Being that I wasn’t born when the original YUMBO was around, I have no idea what it tasted like. But I do know the present version is disappointing. First off, the ham in my sandwich was not hot. Well, to be exact, my entire sandwich was lukewarm, including the toasted bun. Because the cheese was slightly melted, it might’ve had a little warmth during the 30 second walk from Burger King to my car and the 60 seconds I took to take photos, but it had none when I put it into my mouth. Gooey melted cheese is one thing that makes a hot ham and cheese sandwich awesome, but mine was just room temperature.

I will admit my YUMBO appears somewhat appetizing with the salty ham looking like it was placed lovingly onto the bun, but it tastes like a ham sandwich I could make at home with some cheap Land O’Frost meat, half-eaten lettuce stolen from a bunny cage, a free Best Foods/Hellmann’s mayo packet from 7-Eleven, a hoagie bun, and not giving a damn.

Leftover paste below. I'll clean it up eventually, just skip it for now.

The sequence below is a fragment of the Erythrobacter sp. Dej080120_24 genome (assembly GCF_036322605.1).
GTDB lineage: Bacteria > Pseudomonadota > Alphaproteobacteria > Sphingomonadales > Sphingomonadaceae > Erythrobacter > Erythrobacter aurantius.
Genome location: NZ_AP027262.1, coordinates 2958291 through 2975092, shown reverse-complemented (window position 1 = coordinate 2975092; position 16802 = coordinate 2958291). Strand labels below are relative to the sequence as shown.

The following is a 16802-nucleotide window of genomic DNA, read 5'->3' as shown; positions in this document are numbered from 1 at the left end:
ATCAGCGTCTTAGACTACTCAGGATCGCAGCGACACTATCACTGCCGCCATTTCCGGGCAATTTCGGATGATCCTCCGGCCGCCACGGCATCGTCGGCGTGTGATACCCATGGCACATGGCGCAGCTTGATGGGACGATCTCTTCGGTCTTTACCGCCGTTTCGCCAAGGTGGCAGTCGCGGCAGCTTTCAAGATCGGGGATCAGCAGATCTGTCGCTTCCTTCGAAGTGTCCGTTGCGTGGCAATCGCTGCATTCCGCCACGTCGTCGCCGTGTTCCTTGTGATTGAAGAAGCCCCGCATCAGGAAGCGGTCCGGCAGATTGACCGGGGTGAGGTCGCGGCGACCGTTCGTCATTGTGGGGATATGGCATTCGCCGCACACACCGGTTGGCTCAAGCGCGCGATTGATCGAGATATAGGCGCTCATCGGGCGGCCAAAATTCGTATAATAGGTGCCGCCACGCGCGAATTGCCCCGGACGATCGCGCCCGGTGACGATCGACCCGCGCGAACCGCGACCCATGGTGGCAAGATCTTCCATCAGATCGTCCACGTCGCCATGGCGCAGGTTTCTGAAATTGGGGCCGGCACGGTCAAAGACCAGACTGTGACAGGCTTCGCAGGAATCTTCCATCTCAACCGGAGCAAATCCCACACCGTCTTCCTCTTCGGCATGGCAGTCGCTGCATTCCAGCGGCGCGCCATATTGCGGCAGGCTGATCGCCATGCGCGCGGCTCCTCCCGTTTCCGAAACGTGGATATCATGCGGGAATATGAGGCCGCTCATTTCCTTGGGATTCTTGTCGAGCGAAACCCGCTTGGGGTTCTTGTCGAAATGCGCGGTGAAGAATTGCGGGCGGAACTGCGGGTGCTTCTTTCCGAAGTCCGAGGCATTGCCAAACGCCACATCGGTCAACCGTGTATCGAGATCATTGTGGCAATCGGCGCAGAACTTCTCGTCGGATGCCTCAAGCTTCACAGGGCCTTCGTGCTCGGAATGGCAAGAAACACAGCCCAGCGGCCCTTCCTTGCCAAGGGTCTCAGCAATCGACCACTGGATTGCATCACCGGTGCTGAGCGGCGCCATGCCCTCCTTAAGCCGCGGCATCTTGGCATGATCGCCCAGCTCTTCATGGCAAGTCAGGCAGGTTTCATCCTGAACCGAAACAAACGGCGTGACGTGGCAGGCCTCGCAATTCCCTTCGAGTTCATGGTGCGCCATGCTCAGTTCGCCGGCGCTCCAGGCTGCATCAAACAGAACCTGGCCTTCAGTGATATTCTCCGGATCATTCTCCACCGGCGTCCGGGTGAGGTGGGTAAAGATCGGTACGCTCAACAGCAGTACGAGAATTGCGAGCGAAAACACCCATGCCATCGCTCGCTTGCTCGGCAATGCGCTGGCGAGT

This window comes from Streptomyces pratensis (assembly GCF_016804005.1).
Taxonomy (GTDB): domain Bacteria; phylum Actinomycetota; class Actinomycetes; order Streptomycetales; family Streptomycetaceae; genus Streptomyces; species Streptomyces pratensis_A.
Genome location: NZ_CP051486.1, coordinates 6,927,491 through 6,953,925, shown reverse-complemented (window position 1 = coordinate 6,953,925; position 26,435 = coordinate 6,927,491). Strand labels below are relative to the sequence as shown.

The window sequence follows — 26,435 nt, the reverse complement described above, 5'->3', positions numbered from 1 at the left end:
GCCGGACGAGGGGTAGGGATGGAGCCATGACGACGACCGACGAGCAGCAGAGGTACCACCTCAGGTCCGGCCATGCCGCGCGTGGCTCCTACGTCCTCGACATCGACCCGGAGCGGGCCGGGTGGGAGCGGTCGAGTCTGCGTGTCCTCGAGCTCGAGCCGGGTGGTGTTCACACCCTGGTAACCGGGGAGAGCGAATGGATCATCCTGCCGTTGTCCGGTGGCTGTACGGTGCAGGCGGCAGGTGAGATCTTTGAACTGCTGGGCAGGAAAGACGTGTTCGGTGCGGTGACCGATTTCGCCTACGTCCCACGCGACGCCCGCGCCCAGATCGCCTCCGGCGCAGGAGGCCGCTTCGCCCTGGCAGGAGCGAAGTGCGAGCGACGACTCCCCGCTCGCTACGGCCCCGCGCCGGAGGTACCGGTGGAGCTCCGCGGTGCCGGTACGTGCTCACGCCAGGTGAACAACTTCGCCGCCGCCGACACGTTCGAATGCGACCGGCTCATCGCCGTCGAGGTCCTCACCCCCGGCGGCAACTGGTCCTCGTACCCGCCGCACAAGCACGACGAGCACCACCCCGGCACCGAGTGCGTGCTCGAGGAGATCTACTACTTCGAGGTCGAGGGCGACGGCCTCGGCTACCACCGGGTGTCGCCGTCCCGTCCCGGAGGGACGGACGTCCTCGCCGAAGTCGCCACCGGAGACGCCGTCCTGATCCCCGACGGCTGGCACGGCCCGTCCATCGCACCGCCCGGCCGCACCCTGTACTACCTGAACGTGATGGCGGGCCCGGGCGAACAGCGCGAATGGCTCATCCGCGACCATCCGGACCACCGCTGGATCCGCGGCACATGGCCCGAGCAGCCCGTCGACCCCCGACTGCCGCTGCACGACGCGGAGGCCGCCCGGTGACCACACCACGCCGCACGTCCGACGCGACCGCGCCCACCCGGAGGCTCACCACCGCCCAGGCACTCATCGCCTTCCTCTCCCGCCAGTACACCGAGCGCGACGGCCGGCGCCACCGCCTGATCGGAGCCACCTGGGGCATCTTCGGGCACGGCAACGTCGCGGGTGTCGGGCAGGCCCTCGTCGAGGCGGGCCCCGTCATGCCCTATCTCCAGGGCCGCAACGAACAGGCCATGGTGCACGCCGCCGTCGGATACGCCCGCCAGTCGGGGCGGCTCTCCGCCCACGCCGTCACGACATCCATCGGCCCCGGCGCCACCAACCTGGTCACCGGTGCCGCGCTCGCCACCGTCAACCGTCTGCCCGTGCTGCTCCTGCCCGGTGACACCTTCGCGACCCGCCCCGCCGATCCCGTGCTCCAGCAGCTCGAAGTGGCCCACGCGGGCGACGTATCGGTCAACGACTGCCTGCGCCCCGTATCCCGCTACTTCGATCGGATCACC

Burger King YUMBO Hot Ham & Cheese Sandwich Topless

After taking a few bites, I decided I wasn’t going to settle for a lukewarm sandwich and ended up microwaving it for 20 seconds when I got home. When the ham is hot and the cheesy is gooey and warm, it’s a noticeably better sandwich. Although if you decide to nuke it, get rid of the lettuce before you do so because heat makes BK lettuce worse than it already is. Actually, why is there lettuce? To be honest, I don’t even think lettuce wants to be in the sandwich because it kept falling out as I ate mine.

Burger King YUMBO Hot Ham & Cheese Sandwich Top